Current work in the Southern Highlands employing hunters in environmental education initiatives in exchange for stopping hunting, has met with some success. It is too early to say if this will have a significant positive impact on Abbott?s duiker populations, although it may prove a valuable model for conservation at other sites and is being carried out alongside the use of Abbott's Duiker as a flagship species in village education programmes.
Major conservation management measures that would enhance the protection of Abbott's Duiker are the expansion of the Udzungwa Mountains N.P. to include important forests currently unprotected, in particular Uzungwa Scarp, Iyondo and Matundu. Also necessary is the inclusion of Mount Rungwe within the new Kitulo N.P. and greater law enforcement enacted in those areas that are currently not adequately protected (such as Southern Highland forests, Usambara and Uluguru Mountains). Critical forest connections, such as the degraded Bujingijila corridor linking Mount Rungwe to Livingstone forest in Kitulo, must be adequately protected.
Abbott's duiker (Cephalophus spadix, also known as minde in Swahili) is a large, forest-dwelling duiker (small antelope) found only in a few scattered enclaves in Tanzania. It may be a subspecies of the yellow-backed duiker. It is very rare and the first photograph was taken as recently as 2003.
Abbott's duikers stand around 65 cm (26 in) tall at the shoulder and weigh about 55 kg (121 lb). This duiker has a glossy, dark brown coat which is lighter on the underside. The face is paler and gray in color, with a large red tuft on the forehead; the horns are thin and short (8 to 12 cm (3.1 to 4.7 in)). The secretive behavior of Abbott’s duiker, along with its largely nocturnal habits and preference for dense vegetation, means little is known about the ecology and behavior of this species. It has been observed feeding on leaves in the forest understory, and on vegetation in forest clearings, and may feed on fruits, flowers and moss. An Abbott’s duiker has also been seen with a frog in its mouth; duikers are known to occasionally capture and feed on live prey. The cryptic habits and alertness of Abbott’s duiker unfortunately does not protect it entirely from predation. Young Abbott’s duikers are probably preyed on by African crowned eagles (Stephanoetus coronatus) and pythons (Python species), while duikers of all ages may fall victim to leopards (Panthera pardus). Lions (Panthera leo) and spotted hyenas (Crocuta crocuta) may also hunt this duiker species in some areas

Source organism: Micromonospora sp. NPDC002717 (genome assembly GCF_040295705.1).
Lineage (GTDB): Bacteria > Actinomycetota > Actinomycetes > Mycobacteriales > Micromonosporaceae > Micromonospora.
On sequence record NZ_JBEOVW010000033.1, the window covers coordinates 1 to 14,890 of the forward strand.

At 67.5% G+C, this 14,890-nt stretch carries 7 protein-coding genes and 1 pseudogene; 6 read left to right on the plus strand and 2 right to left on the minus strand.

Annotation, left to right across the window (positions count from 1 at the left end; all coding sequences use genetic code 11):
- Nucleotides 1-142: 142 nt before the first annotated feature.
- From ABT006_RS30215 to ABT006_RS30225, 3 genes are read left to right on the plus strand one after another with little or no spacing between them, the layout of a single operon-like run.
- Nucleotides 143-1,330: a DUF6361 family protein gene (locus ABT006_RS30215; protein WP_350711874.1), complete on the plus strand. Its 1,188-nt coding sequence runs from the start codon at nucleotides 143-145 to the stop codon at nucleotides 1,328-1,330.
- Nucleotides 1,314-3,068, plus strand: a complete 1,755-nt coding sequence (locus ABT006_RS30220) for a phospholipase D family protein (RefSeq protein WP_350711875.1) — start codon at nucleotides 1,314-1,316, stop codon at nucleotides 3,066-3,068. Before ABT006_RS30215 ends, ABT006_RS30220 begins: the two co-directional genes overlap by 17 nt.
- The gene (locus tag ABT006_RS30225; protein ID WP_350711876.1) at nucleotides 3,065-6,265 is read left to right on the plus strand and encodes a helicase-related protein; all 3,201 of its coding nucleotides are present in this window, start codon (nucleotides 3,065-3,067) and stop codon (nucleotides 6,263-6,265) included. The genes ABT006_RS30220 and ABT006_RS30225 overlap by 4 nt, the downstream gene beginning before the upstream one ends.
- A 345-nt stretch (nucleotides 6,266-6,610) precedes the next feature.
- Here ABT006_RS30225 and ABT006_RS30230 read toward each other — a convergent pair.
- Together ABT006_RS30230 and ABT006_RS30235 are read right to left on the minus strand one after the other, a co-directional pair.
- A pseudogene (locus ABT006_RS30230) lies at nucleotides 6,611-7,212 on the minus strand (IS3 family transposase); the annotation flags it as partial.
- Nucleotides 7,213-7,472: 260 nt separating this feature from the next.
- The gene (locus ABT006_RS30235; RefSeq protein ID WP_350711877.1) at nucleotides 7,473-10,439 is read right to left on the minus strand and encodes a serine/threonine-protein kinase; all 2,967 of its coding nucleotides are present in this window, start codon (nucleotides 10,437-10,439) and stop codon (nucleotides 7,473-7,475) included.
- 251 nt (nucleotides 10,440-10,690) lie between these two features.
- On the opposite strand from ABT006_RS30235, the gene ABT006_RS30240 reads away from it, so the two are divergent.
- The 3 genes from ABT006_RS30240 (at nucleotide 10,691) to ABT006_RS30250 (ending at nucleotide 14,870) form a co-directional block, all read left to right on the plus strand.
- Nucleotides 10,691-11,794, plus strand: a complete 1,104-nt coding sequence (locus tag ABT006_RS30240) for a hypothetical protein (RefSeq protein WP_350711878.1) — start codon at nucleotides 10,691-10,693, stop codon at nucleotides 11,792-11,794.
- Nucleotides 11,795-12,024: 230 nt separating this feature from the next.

Abbott's duiker is endemic to Tanzania, in the Eastern Arc Mountains, Mount Kilimanjaro, and South Highlands in scattered populations. They live mainly in wet forests and swamps between 1,700 and 2,700 m above sea level, but can sometimes wander to much higher altitudes at 4,000 m. They eat mainly fruit and possibly other plant matter. Abbott's duikers are nocturnal, spending the days at rest in thickets. They form regular pathways through the undergrowth, making them relatively easy to find. If threatened, they generally try to run, though they have been known to kill pursuing dogs when left with no escape route.